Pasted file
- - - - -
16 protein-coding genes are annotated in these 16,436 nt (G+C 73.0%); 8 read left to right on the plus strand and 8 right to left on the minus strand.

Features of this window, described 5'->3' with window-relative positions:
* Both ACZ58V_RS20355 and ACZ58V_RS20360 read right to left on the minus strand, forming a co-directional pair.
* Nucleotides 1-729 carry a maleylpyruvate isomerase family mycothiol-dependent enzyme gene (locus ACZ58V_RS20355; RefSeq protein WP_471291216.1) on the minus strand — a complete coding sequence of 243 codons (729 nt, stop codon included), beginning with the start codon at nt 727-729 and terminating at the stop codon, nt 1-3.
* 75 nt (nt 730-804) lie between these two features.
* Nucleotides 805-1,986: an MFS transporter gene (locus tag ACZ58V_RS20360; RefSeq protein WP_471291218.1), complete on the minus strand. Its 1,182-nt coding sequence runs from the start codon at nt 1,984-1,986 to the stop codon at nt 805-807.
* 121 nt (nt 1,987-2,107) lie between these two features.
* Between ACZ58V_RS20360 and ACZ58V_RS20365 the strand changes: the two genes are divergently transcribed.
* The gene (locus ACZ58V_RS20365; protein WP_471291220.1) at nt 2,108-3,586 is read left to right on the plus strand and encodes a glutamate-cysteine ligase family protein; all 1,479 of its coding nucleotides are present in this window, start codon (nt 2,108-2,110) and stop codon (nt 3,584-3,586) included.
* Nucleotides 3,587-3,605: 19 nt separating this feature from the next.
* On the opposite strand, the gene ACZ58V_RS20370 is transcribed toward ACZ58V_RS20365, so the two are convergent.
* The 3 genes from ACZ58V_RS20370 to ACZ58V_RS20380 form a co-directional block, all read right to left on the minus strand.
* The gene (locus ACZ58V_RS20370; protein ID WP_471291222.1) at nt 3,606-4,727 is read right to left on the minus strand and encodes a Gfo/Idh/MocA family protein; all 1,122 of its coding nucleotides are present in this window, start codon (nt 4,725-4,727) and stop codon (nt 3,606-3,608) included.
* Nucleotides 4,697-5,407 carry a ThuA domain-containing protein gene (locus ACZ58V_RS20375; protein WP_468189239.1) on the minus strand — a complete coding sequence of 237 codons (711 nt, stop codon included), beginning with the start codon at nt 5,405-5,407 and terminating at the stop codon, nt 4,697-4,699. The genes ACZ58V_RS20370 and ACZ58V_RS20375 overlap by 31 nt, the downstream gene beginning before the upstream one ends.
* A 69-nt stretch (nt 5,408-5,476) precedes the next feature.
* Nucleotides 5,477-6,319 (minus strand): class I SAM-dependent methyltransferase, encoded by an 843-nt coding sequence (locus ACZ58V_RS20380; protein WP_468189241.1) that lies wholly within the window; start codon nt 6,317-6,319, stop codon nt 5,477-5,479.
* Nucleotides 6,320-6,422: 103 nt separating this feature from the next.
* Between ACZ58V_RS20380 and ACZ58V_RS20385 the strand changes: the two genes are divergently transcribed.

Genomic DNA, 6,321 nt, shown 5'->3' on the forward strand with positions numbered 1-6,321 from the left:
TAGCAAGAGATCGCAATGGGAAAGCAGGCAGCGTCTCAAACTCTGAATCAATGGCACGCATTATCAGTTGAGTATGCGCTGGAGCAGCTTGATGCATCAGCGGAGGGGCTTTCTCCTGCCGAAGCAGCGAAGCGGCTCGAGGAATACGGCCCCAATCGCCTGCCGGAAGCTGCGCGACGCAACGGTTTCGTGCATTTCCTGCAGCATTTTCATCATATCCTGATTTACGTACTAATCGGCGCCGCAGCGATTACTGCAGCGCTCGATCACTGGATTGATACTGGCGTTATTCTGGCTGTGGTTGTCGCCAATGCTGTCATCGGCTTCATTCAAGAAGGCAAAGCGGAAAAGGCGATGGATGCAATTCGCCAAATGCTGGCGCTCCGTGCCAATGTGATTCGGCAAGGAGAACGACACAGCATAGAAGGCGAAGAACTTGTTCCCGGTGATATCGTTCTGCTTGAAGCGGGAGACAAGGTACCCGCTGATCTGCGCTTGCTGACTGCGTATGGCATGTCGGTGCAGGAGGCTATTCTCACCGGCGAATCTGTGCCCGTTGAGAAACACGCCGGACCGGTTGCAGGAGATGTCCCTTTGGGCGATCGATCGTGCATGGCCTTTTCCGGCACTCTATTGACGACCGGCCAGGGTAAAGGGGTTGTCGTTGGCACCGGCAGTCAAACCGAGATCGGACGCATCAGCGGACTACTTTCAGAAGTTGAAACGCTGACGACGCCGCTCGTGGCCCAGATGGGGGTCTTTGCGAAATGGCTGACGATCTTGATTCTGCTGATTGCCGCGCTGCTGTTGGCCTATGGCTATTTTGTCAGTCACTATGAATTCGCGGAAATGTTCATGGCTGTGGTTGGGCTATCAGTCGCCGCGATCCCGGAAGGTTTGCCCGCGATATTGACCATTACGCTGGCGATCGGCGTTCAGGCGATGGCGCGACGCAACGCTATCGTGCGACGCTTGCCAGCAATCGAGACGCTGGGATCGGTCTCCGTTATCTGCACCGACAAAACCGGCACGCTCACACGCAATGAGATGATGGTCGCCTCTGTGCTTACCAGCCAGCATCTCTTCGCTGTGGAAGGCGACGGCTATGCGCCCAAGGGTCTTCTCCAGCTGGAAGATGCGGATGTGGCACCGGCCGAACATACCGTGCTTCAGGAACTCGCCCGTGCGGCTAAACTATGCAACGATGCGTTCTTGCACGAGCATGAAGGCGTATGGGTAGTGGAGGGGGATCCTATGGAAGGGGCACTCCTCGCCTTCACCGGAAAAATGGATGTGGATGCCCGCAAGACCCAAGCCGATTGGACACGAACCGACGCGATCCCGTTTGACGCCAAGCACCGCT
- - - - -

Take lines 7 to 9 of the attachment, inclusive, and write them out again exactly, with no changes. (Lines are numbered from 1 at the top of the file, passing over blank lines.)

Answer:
* 121 nt (nt 1,987-2,107) lie between these two features.
* Between ACZ58V_RS20360 and ACZ58V_RS20365 the strand changes: the two genes are divergently transcribed.
* The gene (locus ACZ58V_RS20365; protein WP_471291220.1) at nt 2,108-3,586 is read left to right on the plus strand and encodes a glutamate-cysteine ligase family protein; all 1,479 of its coding nucleotides are present in this window, start codon (nt 2,108-2,110) and stop codon (nt 3,584-3,586) included.